Thaumaturgic Form of Wards

The body pulsed with light; a nauseous burning smell wafted back toward the gate. This was the third entrance they’d tried, and the third Forbiddance they’d encountered. At this rate, they would run out of guides soon. The natives had warned them about the magics that protected the old priest’s tomb, but their eyes had grown wide with the lure of Nambe stones, and their fears were forgotten. Foolish savages, Elgis thought. Scratching his head, Elgis examined the man’s body from a safe distance. He watched as small pieces of the man’s shriveled flesh drifted loose from his crumbling form and dissolved in a soft flare of light. Elgis marveled at the magics that could power such effects centuries after the last of the gates had been sealed. Standing straight, he turned and directed his group toward the fourth entrance. He would find the source if he had to march the entire village through these corridors.

Vorbìdrū is the art of protections and wards.

Notables of Vorbìdrū include: Arddùradàgus Lāllan, Nræd Nyðàryn.


Some magics employ elemental (e.g., Ilûmtrū, Leðùra, Mærū, Noltrū, Phlōgòstrū, Soróltrū, Tereðrū) manifestations which serve Vorbìdrū purposes. Elemental Vorbìdrū spells may be learned using knowledge of the elemental Form in lieu of all but 2 points of the Vorbìdrū form. At least one point must be devoted to the elemental form. The elemental component of the Vorbìdrū spell is treated as a sub-type of Vorbìdrū and designated appropriately.

Example: Lāllan’s Conflagaration creates a series of flaming orbs which orbit a target and intercept incoming attacks. While the behavior of the orbs is the result of Vorbìdrū magics, the spheres themselves are undeniably Phlōgòstrū. When determining the Dragàlim of such a spell, one must break it down: “created flames which move to protect target”. On the surface, the spell appears to have two Ways (i.e., Krēádra (create), Ælàmra (move)) and three Forms (i.e., Phlōgòstrū (flame), Vorbìdrū (protection), and Tereðrū (target)). The movement of the spheres is a result of the Vorbid form so Krēádra is used. The target (i.e., recipient) of the spell is unimportant, so Tereðrū is removed from consideration. We are left with Vorbìdrū (i.e., the purpose of the spell) and Phlōgòstrū (i.e., the elemental form which makes the spell possible). In these circumstances, the elemental sub-type of Vorbìdrū are included. In this example, Lāllan’s Conflagaration is demarcated as krēádra Vorbìdrū phlōgòstrū.





  • Shieldstone. A nondescript gray-brown rock found mostly in the mountains of central Vulmùra, Shieldstone is a potent ingredient for Vorbìdrū magics. The Dwürden Mor call the stone Kargàndurn. The stone’s scarcity may be due to the fact that many early Dwürdèni strongholds were made with the stone. Shieldstone extends the duration of Vorbìdrū magics proportionally to the size of the stone. Shieldstones may only recharge in the mountains where they were extracted. The stone has been found in small quantities throughout the world.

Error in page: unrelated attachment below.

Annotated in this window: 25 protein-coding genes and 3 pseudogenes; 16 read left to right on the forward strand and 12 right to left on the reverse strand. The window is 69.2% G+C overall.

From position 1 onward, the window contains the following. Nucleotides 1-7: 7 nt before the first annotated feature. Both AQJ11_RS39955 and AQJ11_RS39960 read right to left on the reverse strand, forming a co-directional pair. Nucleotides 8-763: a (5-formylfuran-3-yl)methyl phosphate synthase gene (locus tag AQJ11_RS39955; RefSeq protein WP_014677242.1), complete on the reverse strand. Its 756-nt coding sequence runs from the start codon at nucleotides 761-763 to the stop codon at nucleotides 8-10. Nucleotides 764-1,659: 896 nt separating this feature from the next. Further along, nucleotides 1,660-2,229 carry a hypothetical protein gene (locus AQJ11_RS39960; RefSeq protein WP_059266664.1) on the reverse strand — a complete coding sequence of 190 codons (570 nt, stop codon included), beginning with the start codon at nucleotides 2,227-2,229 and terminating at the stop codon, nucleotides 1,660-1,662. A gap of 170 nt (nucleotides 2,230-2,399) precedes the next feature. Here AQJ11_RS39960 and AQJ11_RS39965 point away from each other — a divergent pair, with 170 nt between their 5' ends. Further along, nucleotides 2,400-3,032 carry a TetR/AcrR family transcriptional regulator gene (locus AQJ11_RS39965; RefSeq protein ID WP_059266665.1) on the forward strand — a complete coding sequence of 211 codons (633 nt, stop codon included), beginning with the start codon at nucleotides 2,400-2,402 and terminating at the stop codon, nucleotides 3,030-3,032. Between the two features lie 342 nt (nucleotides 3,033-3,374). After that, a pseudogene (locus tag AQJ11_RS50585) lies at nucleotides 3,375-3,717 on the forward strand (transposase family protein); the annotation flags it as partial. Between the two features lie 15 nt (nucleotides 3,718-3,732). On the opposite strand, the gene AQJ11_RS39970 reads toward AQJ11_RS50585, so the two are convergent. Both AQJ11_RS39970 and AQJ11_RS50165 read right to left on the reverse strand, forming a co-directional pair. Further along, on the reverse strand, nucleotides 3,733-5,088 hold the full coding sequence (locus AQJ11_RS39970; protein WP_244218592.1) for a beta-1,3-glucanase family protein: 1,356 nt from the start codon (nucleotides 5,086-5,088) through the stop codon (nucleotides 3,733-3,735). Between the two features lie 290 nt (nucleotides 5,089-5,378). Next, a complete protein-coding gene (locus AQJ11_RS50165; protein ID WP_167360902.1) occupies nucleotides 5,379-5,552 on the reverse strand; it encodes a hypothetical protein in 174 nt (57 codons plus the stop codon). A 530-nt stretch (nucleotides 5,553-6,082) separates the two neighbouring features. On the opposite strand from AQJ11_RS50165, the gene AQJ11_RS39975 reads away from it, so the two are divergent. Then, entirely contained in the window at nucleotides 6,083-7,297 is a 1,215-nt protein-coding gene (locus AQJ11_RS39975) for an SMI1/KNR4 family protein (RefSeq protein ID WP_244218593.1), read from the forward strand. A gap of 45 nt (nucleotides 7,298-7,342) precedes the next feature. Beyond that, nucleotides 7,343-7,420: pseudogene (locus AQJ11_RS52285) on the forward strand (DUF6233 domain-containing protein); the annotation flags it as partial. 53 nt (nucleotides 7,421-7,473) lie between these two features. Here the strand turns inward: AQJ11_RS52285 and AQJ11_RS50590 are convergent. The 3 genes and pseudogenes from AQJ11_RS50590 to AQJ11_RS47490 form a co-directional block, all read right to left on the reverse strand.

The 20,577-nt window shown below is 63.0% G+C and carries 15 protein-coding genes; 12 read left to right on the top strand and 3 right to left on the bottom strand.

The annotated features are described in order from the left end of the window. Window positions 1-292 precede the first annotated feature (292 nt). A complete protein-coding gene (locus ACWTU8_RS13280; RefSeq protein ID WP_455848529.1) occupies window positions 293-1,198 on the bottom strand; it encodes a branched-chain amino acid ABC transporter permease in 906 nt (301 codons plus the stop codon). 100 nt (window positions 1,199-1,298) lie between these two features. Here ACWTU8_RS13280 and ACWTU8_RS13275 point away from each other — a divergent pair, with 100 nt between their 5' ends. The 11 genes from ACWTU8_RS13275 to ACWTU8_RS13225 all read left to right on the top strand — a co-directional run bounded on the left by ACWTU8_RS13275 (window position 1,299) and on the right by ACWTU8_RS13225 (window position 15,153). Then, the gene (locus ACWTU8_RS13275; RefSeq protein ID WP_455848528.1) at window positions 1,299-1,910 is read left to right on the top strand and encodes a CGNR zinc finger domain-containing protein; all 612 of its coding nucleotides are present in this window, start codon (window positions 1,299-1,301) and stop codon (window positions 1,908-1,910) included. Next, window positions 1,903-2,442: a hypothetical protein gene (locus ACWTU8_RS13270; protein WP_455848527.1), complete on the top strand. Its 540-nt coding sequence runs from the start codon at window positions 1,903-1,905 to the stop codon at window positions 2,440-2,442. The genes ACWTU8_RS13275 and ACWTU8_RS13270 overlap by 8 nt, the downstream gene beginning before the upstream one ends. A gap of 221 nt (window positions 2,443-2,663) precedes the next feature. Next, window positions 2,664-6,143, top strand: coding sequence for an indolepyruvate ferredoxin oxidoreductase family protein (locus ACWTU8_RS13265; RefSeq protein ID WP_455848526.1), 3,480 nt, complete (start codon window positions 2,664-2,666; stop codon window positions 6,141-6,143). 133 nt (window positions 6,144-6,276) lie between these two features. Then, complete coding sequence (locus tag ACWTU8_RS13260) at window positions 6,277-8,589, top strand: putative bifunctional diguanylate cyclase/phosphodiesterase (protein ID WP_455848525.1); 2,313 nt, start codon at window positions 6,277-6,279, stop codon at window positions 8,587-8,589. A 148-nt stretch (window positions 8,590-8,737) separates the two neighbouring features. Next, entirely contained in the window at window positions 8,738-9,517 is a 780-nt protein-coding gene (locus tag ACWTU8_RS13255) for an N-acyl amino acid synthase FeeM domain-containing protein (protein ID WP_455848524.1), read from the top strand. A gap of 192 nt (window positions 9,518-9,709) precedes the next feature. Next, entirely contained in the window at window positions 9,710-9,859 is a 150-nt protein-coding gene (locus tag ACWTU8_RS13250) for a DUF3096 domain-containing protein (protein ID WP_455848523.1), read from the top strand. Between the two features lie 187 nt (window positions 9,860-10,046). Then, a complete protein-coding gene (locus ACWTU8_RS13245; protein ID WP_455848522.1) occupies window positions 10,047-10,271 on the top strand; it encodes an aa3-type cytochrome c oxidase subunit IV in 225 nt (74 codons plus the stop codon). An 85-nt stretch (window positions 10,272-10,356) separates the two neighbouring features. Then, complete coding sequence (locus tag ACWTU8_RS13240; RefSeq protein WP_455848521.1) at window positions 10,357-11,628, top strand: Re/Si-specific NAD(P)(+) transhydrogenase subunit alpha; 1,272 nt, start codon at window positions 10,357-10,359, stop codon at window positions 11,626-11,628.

• Estàrral. A polished wood bound tome bearing a Sigil of Gehem on the front cover. Readers familiar with the book read from back to front, as the sigils were originally imbued with protective magics. Most copies of the Estàrral are currently without enchantment. Estàrral contains madness inspired passages and essays written in the particularly exotic Gehèmic script. The book is known among bibliophilists as the “Ramblings of Tuddōs Maddàgrot”. Those readers that can decipher the Gehèmic script and read past Maddàgrot’s ravings will find a useful resource on the geometry of three-dimensional Vorbìdrū-dances. (304 pages)
    • Author: Tudōs Maddàgrot (Gehèmyn of Taldàna)
    • Language/Script: Taldàvar 15+
    • Written: Taldàna, cir 510 DR
    • Published: Taldàna, Arlof’s Press, 511 DR
    • Copies: 24; House of Ðarád’Zor (Oð)
  • Nedlin’s Conspiracies. A thick dark leather tome with three locks, each requiring separate keys. It is rare to find the tome and keys as a set. The book illustrates in paranoid detail the inter-relationships of secret, merchant, military, and religious organizations along the eastern coast of the Old Empire. It becomes obvious during reading that the author practices Vorbìdrū in an effort to protect himself from these entities. The author believed that these groups had discovered his unraveling of their intricate net of deception. Study of the tome gives insight into use of wards and alarms, and an outline of ancient alliances that may or may not have relevance in the present. (216 pages)
    • Author: Artùr Nedlin
    • Language/Script: Early Oðávar 15+
    • Written: Oð?, 430-438 DR
    • Published: Oð, Shord’s Press, 446 DR
    • Copies: Unkn.; House of Ðarád’Zor (Oð)

Nomenclature: Vorbidru Dekàlic: Vorbìdrū (magical form), Vorbìdri (pertaining to), Vorbìdryn (specialist), Vorbìdryr (specialists)